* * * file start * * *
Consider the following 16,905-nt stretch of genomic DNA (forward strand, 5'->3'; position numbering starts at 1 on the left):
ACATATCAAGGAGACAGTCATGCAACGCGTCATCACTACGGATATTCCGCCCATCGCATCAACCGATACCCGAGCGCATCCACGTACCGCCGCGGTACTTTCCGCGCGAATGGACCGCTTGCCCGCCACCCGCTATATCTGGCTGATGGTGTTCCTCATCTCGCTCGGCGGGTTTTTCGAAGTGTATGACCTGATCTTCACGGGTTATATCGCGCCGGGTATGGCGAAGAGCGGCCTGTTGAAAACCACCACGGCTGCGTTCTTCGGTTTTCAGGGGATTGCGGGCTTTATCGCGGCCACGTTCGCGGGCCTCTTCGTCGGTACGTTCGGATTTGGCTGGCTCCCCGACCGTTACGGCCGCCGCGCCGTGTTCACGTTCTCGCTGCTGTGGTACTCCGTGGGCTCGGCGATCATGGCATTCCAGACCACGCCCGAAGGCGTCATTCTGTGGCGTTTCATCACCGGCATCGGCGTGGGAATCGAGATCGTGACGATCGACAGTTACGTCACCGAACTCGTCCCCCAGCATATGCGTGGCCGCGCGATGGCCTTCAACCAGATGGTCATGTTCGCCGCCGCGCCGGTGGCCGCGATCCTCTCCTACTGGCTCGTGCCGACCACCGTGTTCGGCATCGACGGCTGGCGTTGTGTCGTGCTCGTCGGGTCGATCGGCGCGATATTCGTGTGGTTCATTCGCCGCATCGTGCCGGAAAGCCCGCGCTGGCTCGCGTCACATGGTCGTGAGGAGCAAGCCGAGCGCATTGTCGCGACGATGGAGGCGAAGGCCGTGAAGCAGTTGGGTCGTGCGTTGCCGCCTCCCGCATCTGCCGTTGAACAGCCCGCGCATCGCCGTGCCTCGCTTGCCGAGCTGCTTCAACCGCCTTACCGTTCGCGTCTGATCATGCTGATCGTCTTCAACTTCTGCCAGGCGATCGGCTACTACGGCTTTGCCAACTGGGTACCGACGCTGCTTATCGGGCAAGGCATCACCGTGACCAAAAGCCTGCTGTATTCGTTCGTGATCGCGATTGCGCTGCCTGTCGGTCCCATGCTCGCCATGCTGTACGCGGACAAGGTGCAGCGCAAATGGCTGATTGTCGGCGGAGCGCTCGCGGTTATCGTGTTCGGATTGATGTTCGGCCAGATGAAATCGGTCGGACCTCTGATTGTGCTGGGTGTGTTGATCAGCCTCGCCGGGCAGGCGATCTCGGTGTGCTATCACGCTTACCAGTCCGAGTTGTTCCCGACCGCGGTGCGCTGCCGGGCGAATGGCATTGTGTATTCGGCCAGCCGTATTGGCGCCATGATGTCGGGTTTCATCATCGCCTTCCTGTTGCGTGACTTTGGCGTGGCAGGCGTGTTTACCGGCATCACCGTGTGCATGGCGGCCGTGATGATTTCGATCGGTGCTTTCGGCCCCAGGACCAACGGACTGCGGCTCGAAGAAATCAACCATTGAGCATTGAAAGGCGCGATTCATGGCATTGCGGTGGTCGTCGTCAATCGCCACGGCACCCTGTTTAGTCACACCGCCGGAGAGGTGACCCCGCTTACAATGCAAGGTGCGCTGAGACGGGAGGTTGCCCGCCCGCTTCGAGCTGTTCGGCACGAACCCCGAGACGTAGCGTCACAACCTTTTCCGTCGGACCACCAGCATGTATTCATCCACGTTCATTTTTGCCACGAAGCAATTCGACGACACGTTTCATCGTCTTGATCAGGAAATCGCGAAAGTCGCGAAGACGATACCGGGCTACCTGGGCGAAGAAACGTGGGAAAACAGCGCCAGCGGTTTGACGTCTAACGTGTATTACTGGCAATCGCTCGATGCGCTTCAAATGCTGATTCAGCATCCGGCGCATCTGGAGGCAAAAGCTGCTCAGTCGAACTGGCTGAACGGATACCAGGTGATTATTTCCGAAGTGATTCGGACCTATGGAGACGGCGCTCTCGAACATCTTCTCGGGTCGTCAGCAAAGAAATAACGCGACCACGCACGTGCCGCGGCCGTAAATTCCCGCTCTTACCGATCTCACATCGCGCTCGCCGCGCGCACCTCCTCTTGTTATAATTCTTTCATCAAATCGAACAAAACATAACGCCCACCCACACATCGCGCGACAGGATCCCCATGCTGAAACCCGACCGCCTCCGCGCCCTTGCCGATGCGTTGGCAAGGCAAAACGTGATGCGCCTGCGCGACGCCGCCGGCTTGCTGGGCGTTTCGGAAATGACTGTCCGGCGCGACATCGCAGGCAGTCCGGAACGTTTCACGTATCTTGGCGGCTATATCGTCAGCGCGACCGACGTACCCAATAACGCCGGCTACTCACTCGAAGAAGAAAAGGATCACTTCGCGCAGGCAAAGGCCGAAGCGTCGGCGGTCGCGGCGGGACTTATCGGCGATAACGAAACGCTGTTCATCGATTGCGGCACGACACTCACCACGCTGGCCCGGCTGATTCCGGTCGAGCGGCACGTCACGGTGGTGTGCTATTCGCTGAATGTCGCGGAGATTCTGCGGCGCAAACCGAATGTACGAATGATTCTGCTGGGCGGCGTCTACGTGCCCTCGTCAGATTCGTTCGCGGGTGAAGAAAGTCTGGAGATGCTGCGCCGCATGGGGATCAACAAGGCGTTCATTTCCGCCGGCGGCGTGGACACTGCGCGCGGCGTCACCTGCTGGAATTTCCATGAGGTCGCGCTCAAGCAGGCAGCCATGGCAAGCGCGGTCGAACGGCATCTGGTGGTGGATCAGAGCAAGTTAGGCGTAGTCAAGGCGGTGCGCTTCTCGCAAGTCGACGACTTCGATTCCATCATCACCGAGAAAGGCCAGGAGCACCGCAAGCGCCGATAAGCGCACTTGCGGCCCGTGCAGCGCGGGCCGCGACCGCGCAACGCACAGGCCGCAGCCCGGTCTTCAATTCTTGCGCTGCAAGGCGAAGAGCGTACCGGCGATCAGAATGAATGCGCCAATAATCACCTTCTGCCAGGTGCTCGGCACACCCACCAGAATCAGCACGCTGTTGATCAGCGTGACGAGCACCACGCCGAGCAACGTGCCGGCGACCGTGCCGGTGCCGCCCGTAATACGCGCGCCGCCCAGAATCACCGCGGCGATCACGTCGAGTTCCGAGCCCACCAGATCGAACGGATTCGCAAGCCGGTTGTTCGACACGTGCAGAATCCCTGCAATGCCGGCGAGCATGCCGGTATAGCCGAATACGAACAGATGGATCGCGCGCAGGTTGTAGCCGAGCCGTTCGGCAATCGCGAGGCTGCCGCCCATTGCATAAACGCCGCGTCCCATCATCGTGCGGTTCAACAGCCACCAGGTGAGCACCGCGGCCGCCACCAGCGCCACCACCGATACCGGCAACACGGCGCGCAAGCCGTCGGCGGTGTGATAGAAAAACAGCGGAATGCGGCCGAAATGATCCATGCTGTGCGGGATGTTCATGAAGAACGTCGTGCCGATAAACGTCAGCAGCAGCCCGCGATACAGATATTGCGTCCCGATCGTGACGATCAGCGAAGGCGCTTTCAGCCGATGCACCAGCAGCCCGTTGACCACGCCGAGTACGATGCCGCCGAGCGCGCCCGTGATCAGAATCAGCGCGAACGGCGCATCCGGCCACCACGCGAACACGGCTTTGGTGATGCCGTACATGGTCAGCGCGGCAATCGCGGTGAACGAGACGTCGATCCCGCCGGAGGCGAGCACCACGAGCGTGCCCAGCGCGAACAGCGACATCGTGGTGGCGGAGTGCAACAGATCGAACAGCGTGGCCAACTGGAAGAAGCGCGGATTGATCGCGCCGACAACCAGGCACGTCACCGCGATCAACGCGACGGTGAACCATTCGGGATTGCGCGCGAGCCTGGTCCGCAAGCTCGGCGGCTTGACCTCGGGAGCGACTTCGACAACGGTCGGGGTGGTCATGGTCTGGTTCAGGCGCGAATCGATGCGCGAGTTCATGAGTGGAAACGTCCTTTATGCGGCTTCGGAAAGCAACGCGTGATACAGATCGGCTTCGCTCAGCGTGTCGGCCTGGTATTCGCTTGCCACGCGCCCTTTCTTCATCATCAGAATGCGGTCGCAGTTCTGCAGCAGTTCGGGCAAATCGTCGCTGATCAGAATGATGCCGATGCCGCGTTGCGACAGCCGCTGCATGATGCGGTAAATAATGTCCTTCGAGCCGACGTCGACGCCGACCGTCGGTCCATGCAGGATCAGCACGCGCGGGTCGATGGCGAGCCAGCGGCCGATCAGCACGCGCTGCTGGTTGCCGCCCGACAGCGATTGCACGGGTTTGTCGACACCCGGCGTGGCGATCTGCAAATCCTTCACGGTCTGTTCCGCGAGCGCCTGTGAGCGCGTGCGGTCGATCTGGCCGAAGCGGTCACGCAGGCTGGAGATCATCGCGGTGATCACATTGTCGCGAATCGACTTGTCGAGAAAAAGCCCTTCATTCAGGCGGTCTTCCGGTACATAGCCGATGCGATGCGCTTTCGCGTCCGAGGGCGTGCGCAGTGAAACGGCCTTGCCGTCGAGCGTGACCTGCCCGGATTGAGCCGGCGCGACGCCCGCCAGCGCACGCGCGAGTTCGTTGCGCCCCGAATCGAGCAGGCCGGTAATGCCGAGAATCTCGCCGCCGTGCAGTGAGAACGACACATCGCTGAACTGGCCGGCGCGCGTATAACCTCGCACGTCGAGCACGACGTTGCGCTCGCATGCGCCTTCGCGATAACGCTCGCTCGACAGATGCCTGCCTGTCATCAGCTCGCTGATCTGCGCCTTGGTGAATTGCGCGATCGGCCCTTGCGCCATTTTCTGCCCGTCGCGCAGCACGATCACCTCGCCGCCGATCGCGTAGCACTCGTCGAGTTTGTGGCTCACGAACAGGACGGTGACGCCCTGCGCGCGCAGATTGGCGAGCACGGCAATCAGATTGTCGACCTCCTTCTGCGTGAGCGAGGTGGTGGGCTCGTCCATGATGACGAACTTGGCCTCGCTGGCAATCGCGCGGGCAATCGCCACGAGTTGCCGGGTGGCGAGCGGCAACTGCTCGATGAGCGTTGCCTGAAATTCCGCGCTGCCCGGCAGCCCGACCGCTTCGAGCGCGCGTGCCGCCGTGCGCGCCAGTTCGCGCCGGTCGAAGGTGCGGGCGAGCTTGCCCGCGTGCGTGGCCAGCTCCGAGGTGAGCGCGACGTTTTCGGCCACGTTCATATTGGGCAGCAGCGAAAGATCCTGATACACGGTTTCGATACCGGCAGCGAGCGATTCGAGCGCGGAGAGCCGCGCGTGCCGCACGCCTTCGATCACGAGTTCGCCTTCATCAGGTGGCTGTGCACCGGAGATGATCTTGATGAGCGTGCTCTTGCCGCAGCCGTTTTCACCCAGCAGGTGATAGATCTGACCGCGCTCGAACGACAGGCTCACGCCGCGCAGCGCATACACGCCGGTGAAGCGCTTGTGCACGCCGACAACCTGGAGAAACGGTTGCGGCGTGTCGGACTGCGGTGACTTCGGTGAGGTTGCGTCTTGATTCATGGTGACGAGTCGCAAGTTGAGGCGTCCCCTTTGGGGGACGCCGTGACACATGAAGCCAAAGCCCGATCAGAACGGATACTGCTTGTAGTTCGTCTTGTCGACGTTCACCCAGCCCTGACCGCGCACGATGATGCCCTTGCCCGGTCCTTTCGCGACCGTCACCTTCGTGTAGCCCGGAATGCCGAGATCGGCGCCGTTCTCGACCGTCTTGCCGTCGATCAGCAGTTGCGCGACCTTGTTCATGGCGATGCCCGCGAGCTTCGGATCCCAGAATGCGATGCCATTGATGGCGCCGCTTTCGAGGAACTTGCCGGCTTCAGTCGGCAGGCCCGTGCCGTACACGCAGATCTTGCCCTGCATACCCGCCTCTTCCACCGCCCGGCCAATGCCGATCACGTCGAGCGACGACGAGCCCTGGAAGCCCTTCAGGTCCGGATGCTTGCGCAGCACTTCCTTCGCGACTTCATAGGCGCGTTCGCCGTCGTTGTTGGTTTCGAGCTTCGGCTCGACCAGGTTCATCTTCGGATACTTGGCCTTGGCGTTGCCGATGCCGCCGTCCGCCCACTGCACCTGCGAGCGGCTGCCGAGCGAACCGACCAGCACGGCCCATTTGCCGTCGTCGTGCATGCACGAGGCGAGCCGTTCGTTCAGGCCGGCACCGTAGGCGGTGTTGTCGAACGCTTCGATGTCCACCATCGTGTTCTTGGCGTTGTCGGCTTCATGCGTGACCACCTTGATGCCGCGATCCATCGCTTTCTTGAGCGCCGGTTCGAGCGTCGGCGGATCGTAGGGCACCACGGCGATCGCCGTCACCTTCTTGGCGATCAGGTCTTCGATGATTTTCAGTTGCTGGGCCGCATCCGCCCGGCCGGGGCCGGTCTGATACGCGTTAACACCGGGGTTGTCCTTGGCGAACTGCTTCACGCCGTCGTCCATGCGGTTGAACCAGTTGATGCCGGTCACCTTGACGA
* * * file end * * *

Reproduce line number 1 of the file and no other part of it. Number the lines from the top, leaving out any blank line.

Consider the following 16,905-nt stretch of genomic DNA (forward strand, 5'->3'; position numbering starts at 1 on the left):